Published online 13 December 2007 | Nature | doi:10.1038/news.2007.376

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Storing light with sound

Turning optical-fibre messages into sound could help store the information.

Light fantastic: sometimes you need to slow down information.Corbis

The information in a beam of light can be stored for a while by converting it into a sound signal, then reading it back out again as light, researchers have found. The process, which can be done in commercially-available optical fibres, could be used to help make computer processing more efficient in future.

Data can be sent great distances at speed in beams of light: modern optical networks, like those used to transmit information in the internet, can deliver 10 gigabits of information per second. But the information can't be processed as quickly. To get around this, optical bits are turned into electric signals that can be stored for a short time and then turned back into optical signals to be read. But this process generates heat, and as more bits need to be moved around, more heat is going to be generated. In future, even greater speeds of information delivery mean that electronic processing will no longer be viable.

The sound of light

Researchers wondered whether they could get around this problem by turning the signal into sound instead. Daniel Gauthier, at Duke University in Durham, North Carolina, and his colleagues have demonstrated that this might be possible.

They first send optical data as a stream of light pulses into a short piece of standard optical fibre. Into the other end of the fibre they send a different short pulse: the 'write' pulse. When the two sets of pulses collide, they interfere, and an interference pattern is set up in the fibre with areas of high and low intensity. This interference pattern in turn affects the physical properties of the fibre, setting up an acoustic wave because of a phenomenon called electrostriction.

As the light pulse leaves the fibre, the acoustic wave with all its inherited information lags behind: the speed of light in the fibre, at some 200 million metres per second, far exceeds the more sluggish 5,000 metres per second of sound. “The acoustic wave is essentially stationary over the duration of our experiment,” says Gauthier, whose work is published in Science1.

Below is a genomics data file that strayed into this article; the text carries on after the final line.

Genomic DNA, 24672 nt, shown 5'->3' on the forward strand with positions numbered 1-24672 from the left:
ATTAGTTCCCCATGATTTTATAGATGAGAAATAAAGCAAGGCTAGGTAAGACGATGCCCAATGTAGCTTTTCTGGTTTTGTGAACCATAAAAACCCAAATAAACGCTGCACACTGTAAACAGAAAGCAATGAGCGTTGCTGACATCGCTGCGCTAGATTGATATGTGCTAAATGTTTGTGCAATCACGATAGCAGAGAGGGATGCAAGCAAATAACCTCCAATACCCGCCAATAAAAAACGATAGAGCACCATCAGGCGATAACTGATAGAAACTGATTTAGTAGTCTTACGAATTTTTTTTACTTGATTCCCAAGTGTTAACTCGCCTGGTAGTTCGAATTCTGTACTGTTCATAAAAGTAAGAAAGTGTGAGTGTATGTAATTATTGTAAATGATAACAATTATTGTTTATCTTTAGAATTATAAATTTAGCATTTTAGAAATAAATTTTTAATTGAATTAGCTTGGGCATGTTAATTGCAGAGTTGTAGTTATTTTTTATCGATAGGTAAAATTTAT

To get the information from the acoustic wave out again, a third light pulse, the 'read' pulse, is sent in. When it reaches the part of the fibre being affected by the acoustic wave, the light scatters in such a way as to regain the information that was left behind by the initial pulse. The newly-formed data pulse leaves the fibre, resuming the journey in the same direction as the original pulse, taking the same information with it.

In the tests done so far, a 2-nanosecond pulse could be held in the fibre for up to 12 nanoseconds.

“What is so cool about this process is that the original data stream is recreated with reasonable fidelity,” says Gauthier: the initial light pulse and the emerging one have nearly the same shape. In theory it is possible to have perfect fidelity. But this relies on a mass of certain conditions that haven't yet been achieved.

Still work to do

A big problem for Gauthier’s system at the moment lies in the power of the read and write pulses. At the moment, this needs to be about 100W. “This is beyond the power levels of most of current optical components — some might simply evaporate,” says Ortwin Hess, at the University of Surrey in Guildford, UK, who recently proposed a different, theoretical way to store light (see How to trap a rainbow). But Hess is sure that the problems can be worked on. “It’s a first proof of principal,” he says. “It underpins the strong need for achieving and finding ways to have optical storage.”

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“I think there is a very realistic chance we can achieve at least a 100-fold reduction [in the peak power] using materials that are currently available,” says Gauthier, “It will just take time and a little money.”

Other light-storage systems, apart from the ones proposed by Gauthier and Hess, involve very cold gases, or only work on a single frequency of light. But Gauthier’s system works at room temperature, with standard optical fibres that work with a wide range of frequencies. "Our method could easily integrate with existing technologies," says Gauthier. 

  • References

    1. Zhu, Z., Gauthier, D. J. & Boyd, R. W. Science 318, 1748-1750 (2007). | Article |
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